"Building an identical copy of the first reactor drives efficiency and saves time," said EDF Energy, announcing the milestone. The ring has a diameter of 47 metres, is 17 metres high, and its 575-tonne bulk was moved by a large crawler crane known on site as Big Carl. Two more rings and then a cap will be needed to form the building.
Hinkley Point C started construction in December 2018 and should generate its first power in 2026.
"The ring was built 25% more quickly than the same part on unit 1, requiring thousands of hours less labour to manufacture," said the company, adding, "This 'replication effect' will benefit the identical Sizewell C project in Suffolk."
Hinkley Point C is composed of two EPR reactors of 1630 MWe each and Sizewell C is proposed to be an exact copy from the ground up, EDF Energy has said. It will also re-use as much equipment and re-employ as much of the workforce as possible from Hinkley Point C.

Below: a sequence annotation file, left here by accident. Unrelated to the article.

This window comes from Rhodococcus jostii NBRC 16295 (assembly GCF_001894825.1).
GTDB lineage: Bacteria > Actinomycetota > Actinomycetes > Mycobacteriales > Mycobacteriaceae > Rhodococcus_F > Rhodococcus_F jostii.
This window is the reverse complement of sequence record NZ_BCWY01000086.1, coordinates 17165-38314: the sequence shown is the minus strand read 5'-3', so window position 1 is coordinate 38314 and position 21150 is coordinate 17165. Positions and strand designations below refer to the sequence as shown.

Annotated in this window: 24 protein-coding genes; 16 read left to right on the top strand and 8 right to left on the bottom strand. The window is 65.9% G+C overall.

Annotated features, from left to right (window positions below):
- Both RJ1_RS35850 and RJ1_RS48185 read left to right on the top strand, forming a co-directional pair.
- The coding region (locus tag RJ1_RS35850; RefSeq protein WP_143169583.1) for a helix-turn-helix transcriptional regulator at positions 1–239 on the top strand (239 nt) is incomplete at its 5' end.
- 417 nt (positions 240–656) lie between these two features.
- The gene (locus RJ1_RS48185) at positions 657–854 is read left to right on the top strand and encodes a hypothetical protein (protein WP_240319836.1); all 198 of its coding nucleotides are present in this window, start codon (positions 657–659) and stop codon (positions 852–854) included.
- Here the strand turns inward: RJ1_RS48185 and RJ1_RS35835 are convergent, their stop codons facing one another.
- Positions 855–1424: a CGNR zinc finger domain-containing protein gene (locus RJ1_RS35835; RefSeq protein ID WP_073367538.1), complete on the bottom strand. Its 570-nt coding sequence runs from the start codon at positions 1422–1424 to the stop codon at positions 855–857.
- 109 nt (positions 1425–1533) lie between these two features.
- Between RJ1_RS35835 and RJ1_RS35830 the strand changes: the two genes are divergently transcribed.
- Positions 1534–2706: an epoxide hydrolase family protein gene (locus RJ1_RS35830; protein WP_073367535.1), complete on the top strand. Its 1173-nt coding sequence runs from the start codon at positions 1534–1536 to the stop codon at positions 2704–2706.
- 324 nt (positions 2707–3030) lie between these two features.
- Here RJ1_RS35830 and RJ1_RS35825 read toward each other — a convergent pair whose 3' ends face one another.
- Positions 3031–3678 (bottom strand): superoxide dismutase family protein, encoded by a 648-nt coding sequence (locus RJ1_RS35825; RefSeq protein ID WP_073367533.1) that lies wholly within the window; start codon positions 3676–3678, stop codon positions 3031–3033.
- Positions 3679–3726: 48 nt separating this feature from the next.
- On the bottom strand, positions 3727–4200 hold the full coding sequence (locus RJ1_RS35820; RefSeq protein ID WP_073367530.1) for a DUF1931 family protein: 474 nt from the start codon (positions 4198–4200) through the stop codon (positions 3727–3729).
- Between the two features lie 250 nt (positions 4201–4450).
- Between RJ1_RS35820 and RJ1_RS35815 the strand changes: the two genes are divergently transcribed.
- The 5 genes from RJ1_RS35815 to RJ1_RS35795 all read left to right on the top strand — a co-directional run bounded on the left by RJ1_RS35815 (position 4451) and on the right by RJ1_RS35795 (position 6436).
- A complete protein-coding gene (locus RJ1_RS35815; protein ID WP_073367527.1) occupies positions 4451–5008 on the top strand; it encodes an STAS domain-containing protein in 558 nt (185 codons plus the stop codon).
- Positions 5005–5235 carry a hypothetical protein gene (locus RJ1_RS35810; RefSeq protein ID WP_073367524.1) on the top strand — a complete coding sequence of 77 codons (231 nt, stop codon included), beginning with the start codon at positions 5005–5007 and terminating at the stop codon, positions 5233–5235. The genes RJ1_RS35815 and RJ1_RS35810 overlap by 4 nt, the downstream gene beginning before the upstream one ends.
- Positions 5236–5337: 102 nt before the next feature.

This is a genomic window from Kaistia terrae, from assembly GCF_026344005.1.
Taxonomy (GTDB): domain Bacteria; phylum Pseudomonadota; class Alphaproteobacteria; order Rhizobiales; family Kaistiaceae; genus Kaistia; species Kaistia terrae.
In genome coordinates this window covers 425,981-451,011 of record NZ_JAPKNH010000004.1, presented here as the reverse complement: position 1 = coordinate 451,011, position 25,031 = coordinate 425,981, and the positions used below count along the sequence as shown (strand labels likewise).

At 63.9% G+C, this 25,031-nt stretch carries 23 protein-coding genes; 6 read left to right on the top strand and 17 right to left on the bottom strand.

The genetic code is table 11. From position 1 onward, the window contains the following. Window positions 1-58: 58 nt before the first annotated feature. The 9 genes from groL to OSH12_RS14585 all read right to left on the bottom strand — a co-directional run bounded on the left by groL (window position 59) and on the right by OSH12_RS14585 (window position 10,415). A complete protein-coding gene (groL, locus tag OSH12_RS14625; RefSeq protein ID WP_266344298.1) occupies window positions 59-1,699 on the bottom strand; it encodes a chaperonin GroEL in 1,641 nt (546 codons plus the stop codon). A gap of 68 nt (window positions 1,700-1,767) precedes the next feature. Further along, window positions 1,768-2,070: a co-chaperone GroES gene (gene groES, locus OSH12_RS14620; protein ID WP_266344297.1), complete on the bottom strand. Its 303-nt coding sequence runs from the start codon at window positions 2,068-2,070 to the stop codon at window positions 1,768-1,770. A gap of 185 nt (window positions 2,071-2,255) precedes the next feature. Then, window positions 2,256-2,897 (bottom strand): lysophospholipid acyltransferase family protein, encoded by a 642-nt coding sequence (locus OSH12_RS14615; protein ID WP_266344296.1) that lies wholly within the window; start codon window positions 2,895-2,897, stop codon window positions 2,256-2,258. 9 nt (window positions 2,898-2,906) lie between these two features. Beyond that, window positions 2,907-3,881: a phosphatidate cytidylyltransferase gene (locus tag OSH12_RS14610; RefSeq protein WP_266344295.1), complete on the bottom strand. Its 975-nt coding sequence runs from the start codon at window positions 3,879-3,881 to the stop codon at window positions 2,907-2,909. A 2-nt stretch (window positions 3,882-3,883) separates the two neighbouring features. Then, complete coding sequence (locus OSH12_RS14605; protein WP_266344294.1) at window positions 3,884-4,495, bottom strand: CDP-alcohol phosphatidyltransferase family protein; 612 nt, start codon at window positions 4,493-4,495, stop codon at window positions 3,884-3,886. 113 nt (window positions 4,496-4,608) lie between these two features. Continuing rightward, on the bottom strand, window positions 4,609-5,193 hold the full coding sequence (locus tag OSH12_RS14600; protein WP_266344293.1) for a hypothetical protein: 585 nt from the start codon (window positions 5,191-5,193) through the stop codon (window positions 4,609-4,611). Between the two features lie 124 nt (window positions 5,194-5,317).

Sizewell C has planning permission and awaits a final approval from the UK government, but EDF Energy also needs to assemble its project finance. The UK government introduced legislation last month to enable the Regulated Asset Base model to facilitate this. It would see the project funded by a small increment on consumer electricity bills, rather than by commercial lending. Over the life of the plant this would save UK consumers GBP30 billion (USD40 billion) compared with the financing for Hinkley Point C, which is based on a model of contracts for difference, the government claimed.